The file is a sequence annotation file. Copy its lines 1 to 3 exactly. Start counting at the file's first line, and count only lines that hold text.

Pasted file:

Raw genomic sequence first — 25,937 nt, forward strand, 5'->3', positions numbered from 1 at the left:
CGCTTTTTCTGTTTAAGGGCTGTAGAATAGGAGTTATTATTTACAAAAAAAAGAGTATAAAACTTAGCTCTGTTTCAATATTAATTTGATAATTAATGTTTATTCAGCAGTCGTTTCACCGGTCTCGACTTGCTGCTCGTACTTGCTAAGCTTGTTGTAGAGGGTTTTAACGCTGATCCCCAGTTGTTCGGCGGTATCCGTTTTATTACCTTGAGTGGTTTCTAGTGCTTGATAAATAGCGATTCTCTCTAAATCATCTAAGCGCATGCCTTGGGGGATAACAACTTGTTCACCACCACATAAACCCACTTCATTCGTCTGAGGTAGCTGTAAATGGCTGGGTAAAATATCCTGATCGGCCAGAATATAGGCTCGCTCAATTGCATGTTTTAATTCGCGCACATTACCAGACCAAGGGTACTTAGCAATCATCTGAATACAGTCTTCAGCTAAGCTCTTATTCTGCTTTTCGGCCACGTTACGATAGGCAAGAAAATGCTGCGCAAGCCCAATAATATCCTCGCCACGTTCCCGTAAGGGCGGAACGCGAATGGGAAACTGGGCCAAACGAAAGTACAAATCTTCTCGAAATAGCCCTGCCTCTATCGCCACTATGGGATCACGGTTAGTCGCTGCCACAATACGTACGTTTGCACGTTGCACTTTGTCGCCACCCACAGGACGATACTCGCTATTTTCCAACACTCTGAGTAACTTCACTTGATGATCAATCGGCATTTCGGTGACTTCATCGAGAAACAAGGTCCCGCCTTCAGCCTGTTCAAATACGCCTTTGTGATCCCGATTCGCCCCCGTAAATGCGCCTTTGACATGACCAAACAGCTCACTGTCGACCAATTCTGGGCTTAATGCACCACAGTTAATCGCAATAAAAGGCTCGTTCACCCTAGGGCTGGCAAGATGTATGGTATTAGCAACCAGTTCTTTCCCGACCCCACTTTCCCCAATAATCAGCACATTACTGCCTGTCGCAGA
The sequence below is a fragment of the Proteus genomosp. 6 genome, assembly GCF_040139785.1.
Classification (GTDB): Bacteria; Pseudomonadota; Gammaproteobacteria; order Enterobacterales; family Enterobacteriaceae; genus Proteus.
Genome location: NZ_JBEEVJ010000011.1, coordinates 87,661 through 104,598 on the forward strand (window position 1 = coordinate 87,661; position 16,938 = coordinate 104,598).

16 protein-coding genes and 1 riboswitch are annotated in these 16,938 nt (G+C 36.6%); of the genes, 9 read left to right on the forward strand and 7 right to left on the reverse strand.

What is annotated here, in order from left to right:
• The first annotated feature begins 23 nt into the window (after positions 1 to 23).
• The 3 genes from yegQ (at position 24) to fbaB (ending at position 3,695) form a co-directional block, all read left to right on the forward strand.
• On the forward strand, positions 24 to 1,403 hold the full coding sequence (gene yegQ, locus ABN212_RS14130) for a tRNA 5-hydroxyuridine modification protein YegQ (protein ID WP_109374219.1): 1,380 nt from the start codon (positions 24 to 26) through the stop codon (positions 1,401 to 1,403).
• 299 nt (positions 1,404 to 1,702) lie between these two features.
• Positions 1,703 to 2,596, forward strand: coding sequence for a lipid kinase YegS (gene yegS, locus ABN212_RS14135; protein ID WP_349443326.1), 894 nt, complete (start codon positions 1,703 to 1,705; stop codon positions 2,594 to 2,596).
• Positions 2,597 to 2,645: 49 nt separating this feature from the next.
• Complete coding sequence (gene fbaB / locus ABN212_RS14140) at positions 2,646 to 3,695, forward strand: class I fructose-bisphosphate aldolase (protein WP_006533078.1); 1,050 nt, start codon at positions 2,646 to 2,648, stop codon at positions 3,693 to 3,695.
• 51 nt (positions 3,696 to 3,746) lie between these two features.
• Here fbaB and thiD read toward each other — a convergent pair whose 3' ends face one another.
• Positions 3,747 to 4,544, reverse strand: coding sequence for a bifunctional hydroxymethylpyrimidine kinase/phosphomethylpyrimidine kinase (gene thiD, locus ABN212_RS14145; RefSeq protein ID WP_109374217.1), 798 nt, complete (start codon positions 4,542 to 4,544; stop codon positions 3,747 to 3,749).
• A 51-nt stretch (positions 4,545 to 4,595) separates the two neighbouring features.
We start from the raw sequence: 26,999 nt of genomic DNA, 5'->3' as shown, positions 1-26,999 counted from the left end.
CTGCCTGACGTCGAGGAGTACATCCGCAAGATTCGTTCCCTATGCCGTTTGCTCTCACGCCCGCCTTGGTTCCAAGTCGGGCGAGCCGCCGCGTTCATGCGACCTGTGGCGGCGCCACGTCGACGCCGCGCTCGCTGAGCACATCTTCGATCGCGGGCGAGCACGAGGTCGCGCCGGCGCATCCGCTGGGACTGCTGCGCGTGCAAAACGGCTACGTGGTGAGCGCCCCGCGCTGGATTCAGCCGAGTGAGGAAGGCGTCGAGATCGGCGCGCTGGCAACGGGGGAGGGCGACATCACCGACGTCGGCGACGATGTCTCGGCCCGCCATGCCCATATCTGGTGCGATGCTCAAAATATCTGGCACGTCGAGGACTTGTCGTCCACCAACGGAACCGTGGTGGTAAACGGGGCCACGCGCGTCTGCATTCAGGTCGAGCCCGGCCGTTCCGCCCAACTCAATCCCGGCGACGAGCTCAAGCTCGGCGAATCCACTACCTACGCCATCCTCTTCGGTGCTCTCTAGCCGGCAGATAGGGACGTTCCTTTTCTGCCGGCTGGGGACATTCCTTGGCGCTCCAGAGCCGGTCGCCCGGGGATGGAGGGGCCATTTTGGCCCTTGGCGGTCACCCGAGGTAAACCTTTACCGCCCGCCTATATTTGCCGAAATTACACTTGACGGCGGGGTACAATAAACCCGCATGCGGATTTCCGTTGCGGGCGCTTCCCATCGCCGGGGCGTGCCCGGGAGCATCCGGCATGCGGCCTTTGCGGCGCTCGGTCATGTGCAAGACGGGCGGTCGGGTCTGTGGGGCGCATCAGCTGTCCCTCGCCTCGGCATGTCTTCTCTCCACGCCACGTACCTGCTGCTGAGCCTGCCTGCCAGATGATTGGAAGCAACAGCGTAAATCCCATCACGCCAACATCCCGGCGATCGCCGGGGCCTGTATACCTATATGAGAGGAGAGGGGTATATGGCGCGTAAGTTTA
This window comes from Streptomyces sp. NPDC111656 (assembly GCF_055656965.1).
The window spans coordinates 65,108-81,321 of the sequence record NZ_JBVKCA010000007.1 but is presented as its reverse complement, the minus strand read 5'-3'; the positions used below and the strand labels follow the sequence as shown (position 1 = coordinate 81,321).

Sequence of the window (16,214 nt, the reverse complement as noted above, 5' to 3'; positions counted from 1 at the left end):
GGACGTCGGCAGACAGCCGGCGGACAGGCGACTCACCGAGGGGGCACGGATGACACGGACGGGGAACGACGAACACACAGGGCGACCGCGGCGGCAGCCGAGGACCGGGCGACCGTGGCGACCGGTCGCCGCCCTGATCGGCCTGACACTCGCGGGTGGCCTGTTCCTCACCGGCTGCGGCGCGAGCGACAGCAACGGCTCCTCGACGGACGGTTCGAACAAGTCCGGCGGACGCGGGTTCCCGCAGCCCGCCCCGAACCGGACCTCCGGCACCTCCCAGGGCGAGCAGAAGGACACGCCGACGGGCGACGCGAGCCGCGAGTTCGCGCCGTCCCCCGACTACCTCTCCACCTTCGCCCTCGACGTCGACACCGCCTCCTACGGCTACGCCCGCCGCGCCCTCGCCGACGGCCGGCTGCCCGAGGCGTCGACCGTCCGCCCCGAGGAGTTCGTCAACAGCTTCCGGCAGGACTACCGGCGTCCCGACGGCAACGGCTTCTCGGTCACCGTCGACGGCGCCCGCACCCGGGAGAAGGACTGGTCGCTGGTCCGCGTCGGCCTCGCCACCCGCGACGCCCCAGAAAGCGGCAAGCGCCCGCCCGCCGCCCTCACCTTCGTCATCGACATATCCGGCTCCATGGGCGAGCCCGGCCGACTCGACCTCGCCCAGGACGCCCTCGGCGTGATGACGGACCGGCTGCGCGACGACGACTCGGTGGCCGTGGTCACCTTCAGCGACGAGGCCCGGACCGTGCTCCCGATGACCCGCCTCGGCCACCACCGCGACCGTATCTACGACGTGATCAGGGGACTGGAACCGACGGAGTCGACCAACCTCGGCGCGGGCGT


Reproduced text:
Raw genomic sequence first — 25,937 nt, forward strand, 5'->3', positions numbered from 1 at the left:
CGCTTTTTCTGTTTAAGGGCTGTAGAATAGGAGTTATTATTTACAAAAAAAAGAGTATAAAACTTAGCTCTGTTTCAATATTAATTTGATAATTAATGTTTATTCAGCAGTCGTTTCACCGGTCTCGACTTGCTGCTCGTACTTGCTAAGCTTGTTGTAGAGGGTTTTAACGCTGATCCCCAGTTGTTCGGCGGTATCCGTTTTATTACCTTGAGTGGTTTCTAGTGCTTGATAAATAGCGATTCTCTCTAAATCATCTAAGCGCATGCCTTGGGGGATAACAACTTGTTCACCACCACATAAACCCACTTCATTCGTCTGAGGTAGCTGTAAATGGCTGGGTAAAATATCCTGATCGGCCAGAATATAGGCTCGCTCAATTGCATGTTTTAATTCGCGCACATTACCAGACCAAGGGTACTTAGCAATCATCTGAATACAGTCTTCAGCTAAGCTCTTATTCTGCTTTTCGGCCACGTTACGATAGGCAAGAAAATGCTGCGCAAGCCCAATAATATCCTCGCCACGTTCCCGTAAGGGCGGAACGCGAATGGGAAACTGGGCCAAACGAAAGTACAAATCTTCTCGAAATAGCCCTGCCTCTATCGCCACTATGGGATCACGGTTAGTCGCTGCCACAATACGTACGTTTGCACGTTGCACTTTGTCGCCACCCACAGGACGATACTCGCTATTTTCCAACACTCTGAGTAACTTCACTTGATGATCAATCGGCATTTCGGTGACTTCATCGAGAAACAAGGTCCCGCCTTCAGCCTGTTCAAATACGCCTTTGTGATCCCGATTCGCCCCCGTAAATGCGCCTTTGACATGACCAAACAGCTCACTGTCGACCAATTCTGGGCTTAATGCACCACAGTTAATCGCAATAAAAGGCTCGTTCACCCTAGGGCTGGCAAGATGTATGGTATTAGCAACCAGTTCTTTCCCGACCCCACTTTCCCCAATAATCAGCACATTACTGCCTGTCGCAGA
The sequence below is a fragment of the Proteus genomosp. 6 genome, assembly GCF_040139785.1.